• The WEBCOPYRIGHT in TWiki.WebPreferences covers the documentation that comes with TWiki and is covered by the original TWiki Copyright and GPL License. You will normally leave this unchanged.
 

Troubleshooting

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It is also advisable to review TWiki:Codev.KnownIssuesOfTWiki04x01.
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It is also advisable to review TWiki:Codev.KnownIssuesOfTWiki04x02.
  If you need help, ask a question in the TWiki:Support web or on TWiki:Codev/TWikiIRC (irc.freenode.net, channel #twiki)
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Appendixes

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Appendices

 

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Required CPAN Modules

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Most of the CPAN libraries listesd below are part of a standard Perl installation so you most likely have them all!

See TWiki:TWiki.HowToInstallCpanModules for detailed information on how to install CPAN libraries

 The following Perl CPAN modules are used by TWiki:

Module Preferred version
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File::Copy >=2.06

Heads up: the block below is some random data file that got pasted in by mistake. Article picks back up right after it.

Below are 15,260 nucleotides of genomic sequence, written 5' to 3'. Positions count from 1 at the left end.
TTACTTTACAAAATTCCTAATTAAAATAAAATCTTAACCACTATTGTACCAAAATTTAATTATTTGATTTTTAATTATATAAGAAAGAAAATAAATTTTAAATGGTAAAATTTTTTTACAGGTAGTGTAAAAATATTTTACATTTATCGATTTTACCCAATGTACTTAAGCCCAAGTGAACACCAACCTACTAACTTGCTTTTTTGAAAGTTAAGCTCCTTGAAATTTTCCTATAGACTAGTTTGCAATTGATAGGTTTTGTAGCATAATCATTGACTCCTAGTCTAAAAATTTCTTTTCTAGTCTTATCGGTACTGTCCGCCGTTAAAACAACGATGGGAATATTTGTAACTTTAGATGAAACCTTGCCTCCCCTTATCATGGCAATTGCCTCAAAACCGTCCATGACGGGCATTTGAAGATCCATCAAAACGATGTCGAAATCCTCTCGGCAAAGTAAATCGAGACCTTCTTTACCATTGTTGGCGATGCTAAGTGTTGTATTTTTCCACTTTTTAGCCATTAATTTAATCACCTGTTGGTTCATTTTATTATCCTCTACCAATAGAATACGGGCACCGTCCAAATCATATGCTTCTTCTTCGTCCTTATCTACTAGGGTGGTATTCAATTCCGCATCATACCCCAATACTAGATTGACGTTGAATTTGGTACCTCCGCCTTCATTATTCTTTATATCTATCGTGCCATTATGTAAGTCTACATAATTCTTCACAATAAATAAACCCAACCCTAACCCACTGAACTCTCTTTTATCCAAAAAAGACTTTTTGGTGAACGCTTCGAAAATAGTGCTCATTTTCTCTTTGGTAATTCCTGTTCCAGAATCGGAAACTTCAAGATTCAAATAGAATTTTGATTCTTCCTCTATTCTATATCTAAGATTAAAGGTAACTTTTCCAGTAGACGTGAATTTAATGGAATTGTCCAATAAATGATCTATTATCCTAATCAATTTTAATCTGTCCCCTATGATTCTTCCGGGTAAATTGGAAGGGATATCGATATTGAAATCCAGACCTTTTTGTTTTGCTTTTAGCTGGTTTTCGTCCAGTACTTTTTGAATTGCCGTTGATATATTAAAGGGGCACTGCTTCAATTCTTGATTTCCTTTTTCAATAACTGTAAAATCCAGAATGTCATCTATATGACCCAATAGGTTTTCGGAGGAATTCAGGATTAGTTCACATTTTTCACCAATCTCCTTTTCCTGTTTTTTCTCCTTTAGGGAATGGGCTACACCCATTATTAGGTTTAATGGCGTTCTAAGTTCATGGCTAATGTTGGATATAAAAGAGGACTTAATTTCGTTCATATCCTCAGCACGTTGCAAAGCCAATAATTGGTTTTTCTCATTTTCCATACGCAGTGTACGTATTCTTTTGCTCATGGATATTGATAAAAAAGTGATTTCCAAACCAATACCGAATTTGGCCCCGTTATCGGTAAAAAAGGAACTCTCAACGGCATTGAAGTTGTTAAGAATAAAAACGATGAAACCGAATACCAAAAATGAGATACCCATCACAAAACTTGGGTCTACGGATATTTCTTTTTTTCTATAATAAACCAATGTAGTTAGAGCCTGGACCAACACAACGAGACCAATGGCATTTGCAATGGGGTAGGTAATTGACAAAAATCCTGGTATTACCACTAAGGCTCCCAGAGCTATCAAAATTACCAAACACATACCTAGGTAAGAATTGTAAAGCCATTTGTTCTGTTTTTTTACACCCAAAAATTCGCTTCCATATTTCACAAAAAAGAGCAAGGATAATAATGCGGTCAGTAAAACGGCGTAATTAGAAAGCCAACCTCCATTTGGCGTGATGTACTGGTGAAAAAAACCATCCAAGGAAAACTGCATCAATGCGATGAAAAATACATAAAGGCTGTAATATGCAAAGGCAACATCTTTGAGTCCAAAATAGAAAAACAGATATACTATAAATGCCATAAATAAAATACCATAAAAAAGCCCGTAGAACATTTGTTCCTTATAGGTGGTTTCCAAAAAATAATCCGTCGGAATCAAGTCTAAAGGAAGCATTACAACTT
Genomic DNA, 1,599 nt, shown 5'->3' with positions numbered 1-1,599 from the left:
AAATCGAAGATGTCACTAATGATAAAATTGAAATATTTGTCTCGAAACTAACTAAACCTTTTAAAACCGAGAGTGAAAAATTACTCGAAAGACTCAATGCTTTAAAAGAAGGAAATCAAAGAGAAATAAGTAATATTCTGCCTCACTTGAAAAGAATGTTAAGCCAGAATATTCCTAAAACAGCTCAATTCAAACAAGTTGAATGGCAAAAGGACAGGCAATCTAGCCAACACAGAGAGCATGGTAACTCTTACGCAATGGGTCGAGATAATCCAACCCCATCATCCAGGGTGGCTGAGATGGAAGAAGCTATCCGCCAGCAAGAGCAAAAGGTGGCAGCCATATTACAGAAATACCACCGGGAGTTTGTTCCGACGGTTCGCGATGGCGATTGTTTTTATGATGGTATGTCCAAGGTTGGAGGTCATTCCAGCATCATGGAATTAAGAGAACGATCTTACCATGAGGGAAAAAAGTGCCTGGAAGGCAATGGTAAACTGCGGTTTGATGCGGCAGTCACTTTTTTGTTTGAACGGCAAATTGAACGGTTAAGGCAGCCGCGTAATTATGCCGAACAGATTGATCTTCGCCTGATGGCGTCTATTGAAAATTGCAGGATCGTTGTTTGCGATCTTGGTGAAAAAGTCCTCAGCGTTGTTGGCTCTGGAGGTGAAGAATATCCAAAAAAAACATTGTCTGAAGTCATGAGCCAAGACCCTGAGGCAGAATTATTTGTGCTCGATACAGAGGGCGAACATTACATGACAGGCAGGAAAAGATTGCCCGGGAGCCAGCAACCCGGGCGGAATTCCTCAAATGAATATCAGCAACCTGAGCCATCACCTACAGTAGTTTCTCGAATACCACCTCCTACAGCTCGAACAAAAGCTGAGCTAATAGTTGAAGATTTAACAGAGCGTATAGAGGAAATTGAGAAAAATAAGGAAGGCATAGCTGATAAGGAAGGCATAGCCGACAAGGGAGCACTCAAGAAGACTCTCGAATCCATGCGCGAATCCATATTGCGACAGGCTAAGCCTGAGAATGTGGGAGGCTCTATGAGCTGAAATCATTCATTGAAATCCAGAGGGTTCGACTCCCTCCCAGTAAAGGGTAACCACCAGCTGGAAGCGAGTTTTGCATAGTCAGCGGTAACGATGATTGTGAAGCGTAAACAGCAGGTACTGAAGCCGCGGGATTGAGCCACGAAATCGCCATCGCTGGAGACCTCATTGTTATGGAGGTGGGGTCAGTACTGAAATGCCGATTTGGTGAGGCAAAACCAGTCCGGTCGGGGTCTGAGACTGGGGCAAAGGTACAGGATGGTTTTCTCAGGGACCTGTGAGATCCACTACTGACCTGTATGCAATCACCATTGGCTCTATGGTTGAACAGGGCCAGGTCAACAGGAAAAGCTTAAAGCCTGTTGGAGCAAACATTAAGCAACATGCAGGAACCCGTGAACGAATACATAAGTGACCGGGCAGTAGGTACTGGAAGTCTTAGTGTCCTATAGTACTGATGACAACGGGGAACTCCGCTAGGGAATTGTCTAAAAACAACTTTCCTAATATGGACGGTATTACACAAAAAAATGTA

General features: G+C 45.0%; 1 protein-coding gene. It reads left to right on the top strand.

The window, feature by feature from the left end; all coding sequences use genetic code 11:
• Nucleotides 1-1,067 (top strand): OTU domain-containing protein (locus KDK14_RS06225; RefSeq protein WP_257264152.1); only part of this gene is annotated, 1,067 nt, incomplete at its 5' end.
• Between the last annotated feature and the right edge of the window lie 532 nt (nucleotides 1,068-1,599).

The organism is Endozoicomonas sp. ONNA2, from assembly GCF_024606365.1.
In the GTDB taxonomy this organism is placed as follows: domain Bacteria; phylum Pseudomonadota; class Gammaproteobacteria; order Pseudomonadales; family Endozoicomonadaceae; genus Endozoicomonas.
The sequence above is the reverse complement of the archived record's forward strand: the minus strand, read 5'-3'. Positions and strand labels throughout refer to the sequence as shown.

File::Find >=1.05
File::Spec >=3.05
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FileHandle >=2.01
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FileHandle >=2.01
 
IO::File >=1.10
Text::Diff (included)  
Time::Local >=1.11
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  The following Perl modules may be used by TWiki:
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See TWiki:TWiki.HowToInstallCpanModules for detailed information on how to install CPAN libraries
 
Module
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Sorted ascending
Preferred version Description
Archive::Tar   May be required by the Extensions Installer in configure if command line tar or unzip is not available
CGI::Cookie >=1.24 Used for session support
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twiki/data topic data dir secure from public access /home/smith/twiki/data
twiki/templates web templates dir secure from public access /home/smith/twiki/templates
twiki/tools TWiki utlilities dir secure from public access /home/smith/twiki/tools
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twiki/working Temporary and internal files dir secure from public access /home/smith/twiki/working
 
 
This site is powered by the TWiki collaboration platform Powered by PerlCopyright © 1999-2019 by the contributing authors. All material on this collaboration platform is the property of the contributing authors.
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Note: Please contribute updates to this topic on TWiki.org at TWiki:TWiki.TWikiInstallationGuide.